Why read the Lender Processing Services October Mortgage Monitor? (Part 1 of 3)
The Lender Processing Services (or LPS) Mortgage Monitor is a monthly report that provides delinquency and foreclosure data
Lender Processing Services is a vendor to mortgage originators, handling mortgage processing and default management outsourcing. So it comes across a wealth of top-down mortgage information that many professionals and analysts use to help make strategic decisions. The information in the report is useful to forecast delinquencies and prepayments, which are key inputs for both agency and non-agency REITs.
90-day mortgage delinquencies increase to 6.4% in September
Mortgage delinquencies are falling as home prices rise and the foreclosure pipeline clears. While 6.4% seems low compared to the peak of 10%, the “normal” level prior to the housing bubble was in the 4%-to-5% range. This also reflects the mortgage modification push by the Obama Administration, which has used various programs (like HARP, the Home Affordable Refinance Program, and HAMP, the Home Affordable Modification Program) to allow distressed borrowers to refinance or modify their mortgages into something more affordable.
The foreclosure pipeline is clearing and is mainly an issue in what have been dubbed “the judicial states” (like New York and New Jersey). Non-judicial states have shorter timelines between delinquency and foreclosure. Judicial states require a judge to approve foreclosures, and they often press the borrower and lender to find a way to keep the borrower in their home.
New delinquencies are dropping
The report goes into a lot of different data points that I’ll discuss later, but one thing that’s important is that new delinquencies are approaching their pre-crisis levels, which you can see in the chart above. Interestingly, there’s a difference between the judicial states and the non-judicial states. The new problem loan rate in the judicial states is 1%, while it’s 0.8% in the non-judicial states. Economic strength could explain the difference. In the states where the shadow inventory has been largely disposed of, you’re seeing a lot of construction, which creates jobs and a stronger economy. In the judicial states, new home construction is still very tepid and has concentrated in multi-family units, which are mainly rentals. House prices aren’t increasing at the same pace, and that could at least partly explain the difference in delinquencies. Incentives could be the other explanation—New York is legendary for how long someone can stay in their home without paying their mortgage. Foreclosures are a multi-year process there.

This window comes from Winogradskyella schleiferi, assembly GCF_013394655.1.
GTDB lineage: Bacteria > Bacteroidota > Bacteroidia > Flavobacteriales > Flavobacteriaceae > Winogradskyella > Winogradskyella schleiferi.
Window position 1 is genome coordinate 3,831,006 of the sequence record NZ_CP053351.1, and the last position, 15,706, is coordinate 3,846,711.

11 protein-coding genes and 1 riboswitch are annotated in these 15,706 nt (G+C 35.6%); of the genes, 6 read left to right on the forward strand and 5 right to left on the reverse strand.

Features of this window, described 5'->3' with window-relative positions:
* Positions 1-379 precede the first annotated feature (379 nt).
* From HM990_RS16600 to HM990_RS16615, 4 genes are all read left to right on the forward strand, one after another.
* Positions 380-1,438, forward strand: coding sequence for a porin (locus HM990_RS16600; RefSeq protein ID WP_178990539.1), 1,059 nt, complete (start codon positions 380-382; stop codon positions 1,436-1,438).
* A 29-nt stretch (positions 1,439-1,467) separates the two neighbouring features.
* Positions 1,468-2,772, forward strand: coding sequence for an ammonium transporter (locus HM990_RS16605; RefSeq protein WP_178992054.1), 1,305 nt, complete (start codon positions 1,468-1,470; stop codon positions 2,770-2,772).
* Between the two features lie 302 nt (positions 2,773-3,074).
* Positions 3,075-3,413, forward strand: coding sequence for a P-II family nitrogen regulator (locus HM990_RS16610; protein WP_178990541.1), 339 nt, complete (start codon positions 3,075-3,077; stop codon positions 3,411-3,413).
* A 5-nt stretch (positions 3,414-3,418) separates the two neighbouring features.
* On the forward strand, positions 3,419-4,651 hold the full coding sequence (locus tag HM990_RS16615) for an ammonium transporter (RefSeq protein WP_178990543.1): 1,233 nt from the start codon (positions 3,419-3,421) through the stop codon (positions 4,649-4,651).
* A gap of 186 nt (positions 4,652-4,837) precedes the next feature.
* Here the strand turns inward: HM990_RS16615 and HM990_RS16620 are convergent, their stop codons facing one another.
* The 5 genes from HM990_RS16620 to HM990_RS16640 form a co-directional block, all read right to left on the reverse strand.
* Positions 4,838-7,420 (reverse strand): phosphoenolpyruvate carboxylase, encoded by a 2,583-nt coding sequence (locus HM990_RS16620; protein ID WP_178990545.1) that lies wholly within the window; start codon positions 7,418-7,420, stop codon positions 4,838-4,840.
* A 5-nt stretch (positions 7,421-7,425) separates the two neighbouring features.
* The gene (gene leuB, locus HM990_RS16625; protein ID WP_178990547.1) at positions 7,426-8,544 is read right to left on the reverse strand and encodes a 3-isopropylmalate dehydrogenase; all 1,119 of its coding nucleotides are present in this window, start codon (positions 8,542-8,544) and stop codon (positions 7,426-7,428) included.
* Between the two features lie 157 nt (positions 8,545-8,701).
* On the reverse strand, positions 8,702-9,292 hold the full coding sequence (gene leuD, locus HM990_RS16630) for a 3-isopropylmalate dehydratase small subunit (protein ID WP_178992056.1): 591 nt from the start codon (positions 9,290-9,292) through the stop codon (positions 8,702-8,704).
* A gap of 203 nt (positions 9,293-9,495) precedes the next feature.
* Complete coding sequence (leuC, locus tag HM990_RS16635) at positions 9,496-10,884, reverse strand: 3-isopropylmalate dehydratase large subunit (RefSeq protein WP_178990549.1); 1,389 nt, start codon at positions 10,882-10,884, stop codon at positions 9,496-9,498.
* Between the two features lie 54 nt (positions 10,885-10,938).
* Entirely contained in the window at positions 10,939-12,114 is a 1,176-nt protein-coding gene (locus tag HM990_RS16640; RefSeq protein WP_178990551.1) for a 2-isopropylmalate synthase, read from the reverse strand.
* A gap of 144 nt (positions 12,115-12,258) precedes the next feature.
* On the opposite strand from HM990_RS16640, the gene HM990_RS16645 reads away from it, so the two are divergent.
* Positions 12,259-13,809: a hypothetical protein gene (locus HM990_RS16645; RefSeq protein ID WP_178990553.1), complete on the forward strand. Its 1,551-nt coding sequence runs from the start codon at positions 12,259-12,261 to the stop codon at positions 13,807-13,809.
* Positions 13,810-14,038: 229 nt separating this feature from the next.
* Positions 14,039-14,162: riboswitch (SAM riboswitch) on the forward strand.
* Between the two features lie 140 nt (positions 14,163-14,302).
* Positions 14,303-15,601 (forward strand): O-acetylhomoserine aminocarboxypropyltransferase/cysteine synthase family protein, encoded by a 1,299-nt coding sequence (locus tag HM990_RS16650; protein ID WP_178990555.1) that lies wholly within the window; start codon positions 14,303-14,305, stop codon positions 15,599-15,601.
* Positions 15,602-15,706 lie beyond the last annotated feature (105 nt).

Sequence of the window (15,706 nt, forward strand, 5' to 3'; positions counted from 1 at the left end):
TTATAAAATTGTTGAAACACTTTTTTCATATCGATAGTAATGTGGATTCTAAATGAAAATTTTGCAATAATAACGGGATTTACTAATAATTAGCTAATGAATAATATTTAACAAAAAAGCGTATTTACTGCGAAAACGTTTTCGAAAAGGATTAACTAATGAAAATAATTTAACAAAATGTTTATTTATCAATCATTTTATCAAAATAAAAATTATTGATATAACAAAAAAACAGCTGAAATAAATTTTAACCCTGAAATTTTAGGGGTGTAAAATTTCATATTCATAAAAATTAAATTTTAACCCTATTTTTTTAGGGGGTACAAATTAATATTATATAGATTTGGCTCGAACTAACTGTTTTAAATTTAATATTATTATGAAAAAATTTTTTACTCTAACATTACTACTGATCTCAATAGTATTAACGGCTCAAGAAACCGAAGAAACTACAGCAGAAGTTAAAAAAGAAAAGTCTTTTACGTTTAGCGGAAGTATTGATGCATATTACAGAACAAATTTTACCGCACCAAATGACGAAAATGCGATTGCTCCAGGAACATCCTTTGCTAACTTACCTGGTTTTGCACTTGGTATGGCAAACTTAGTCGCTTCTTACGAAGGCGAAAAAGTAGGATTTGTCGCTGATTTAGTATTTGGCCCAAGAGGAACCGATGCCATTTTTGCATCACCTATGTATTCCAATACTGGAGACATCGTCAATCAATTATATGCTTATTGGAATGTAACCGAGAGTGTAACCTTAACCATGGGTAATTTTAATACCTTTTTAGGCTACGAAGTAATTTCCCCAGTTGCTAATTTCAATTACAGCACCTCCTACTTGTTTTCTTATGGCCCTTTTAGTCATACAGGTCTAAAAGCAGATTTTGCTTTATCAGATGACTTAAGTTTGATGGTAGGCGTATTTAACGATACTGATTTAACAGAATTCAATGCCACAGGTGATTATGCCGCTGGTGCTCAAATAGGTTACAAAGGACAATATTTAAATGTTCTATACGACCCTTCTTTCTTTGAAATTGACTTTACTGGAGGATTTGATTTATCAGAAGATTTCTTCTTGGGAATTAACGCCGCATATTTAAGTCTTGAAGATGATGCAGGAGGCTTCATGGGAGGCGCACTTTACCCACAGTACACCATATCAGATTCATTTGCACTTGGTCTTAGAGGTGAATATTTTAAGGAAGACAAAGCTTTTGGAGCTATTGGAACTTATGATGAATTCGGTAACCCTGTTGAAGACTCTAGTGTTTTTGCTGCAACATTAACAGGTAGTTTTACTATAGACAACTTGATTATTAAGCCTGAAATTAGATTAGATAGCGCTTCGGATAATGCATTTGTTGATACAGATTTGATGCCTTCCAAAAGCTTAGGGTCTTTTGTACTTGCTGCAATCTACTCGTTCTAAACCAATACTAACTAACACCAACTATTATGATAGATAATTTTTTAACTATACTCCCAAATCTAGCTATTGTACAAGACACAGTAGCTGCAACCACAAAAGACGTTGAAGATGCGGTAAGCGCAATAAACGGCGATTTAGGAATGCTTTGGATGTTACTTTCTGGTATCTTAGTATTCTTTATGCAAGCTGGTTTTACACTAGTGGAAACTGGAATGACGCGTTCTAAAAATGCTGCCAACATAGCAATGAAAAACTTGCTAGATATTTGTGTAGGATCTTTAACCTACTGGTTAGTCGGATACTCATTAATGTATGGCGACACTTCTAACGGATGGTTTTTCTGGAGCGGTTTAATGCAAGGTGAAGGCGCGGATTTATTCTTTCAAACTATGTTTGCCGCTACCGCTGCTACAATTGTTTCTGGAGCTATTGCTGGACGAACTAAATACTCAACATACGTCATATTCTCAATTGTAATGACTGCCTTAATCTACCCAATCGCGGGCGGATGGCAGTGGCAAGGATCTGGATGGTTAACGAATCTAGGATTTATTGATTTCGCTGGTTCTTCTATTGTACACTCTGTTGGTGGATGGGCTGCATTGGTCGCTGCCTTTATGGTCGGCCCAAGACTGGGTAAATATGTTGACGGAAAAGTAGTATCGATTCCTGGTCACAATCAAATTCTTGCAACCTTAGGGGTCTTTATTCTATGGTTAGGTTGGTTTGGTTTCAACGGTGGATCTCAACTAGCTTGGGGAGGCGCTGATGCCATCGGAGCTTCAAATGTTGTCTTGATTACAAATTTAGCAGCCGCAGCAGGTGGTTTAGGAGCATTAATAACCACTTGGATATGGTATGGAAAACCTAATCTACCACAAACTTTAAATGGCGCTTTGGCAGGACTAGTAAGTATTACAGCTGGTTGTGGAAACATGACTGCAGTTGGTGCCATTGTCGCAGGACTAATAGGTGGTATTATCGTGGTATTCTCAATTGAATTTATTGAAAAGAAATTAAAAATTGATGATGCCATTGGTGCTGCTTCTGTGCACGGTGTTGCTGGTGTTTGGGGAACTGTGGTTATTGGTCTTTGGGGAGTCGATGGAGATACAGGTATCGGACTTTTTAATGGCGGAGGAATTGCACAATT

Declining delinquencies mean good things for non-agency REITs
Non-agency REITs—such as PennyMac (PMT), Two Harbors (TWO), or Redwood Trust (RWT)—take credit risk, while agency REITs that invest in government-guaranteed or government-supported mortgages—such as Annaly (NLY) and American Capital (AGNC)—do not. While agency REITs don’t take credit risk, defaults act like prepayments, which means these REITs have to reinvest at lower rates. So they aren’t completely insensitive to delinquencies. Falling delinquencies are extremely important to non-agency REITs—especially those that invest in the junior tranches of securitizations. These bonds are high-risk and high-reward. This portion of the mortgage-backed securities market has rallied significantly over the past two years. Some REITs that had been given up for dead are up ten-fold over the past year due to the rebound in distressed MBS.
Browse this series on Market Realist: